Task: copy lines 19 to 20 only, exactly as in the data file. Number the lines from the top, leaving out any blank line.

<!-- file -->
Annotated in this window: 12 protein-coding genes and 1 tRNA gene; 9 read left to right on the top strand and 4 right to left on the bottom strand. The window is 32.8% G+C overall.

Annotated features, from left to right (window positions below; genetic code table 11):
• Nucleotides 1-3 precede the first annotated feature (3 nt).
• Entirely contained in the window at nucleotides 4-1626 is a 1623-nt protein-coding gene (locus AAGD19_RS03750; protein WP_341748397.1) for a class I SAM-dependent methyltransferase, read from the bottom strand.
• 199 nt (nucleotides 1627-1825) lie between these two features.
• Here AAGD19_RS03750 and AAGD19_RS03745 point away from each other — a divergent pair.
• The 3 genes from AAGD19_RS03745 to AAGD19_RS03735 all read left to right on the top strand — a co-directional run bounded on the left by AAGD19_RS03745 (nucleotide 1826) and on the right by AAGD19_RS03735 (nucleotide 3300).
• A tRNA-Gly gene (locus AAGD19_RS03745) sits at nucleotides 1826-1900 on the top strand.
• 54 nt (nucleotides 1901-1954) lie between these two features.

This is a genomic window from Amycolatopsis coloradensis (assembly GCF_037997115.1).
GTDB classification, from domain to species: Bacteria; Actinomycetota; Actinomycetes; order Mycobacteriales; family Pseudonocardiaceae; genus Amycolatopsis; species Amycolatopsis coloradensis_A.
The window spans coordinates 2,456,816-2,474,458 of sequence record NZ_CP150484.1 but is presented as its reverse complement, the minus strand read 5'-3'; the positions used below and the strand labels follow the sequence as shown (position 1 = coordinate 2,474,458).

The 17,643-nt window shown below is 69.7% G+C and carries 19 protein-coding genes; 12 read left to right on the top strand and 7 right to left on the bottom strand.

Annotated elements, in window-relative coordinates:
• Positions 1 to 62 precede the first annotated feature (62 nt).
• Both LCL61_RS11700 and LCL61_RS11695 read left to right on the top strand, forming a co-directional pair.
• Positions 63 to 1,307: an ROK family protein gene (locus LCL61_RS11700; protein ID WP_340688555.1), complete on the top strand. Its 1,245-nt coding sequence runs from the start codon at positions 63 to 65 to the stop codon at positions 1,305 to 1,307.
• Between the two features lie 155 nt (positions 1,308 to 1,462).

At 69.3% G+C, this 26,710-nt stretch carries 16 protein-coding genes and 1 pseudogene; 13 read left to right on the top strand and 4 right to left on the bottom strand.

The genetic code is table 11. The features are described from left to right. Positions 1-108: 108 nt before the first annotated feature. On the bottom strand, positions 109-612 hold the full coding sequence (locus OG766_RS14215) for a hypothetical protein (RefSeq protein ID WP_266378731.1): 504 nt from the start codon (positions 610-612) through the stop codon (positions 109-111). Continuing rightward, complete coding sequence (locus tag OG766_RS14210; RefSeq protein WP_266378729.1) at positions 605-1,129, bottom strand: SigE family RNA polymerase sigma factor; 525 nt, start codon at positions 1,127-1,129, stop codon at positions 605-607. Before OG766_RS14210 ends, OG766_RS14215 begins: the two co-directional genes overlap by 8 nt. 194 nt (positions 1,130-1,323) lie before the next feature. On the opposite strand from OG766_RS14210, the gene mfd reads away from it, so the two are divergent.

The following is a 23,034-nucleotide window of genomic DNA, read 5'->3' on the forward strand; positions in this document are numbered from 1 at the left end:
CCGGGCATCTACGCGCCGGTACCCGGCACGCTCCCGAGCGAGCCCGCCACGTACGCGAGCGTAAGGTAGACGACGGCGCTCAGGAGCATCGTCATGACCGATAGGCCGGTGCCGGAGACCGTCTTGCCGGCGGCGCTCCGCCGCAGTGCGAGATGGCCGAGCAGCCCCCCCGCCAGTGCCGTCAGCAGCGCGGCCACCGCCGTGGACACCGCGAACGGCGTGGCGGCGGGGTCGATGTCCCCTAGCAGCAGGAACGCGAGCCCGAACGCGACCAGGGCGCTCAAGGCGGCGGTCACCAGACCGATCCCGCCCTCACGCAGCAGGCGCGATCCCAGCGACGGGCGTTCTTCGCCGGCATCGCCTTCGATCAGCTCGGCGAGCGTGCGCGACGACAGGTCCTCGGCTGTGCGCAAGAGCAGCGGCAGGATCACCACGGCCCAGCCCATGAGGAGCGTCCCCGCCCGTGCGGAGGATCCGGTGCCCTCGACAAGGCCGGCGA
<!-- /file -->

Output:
At 69.3% G+C, this 26,710-nt stretch carries 16 protein-coding genes and 1 pseudogene; 13 read left to right on the top strand and 4 right to left on the bottom strand.

The genetic code is table 11. The features are described from left to right. Positions 1-108: 108 nt before the first annotated feature. On the bottom strand, positions 109-612 hold the full coding sequence (locus OG766_RS14215) for a hypothetical protein (RefSeq protein ID WP_266378731.1): 504 nt from the start codon (positions 610-612) through the stop codon (positions 109-111). Continuing rightward, complete coding sequence (locus tag OG766_RS14210; RefSeq protein WP_266378729.1) at positions 605-1,129, bottom strand: SigE family RNA polymerase sigma factor; 525 nt, start codon at positions 1,127-1,129, stop codon at positions 605-607. Before OG766_RS14210 ends, OG766_RS14215 begins: the two co-directional genes overlap by 8 nt. 194 nt (positions 1,130-1,323) lie before the next feature. On the opposite strand from OG766_RS14210, the gene mfd reads away from it, so the two are divergent.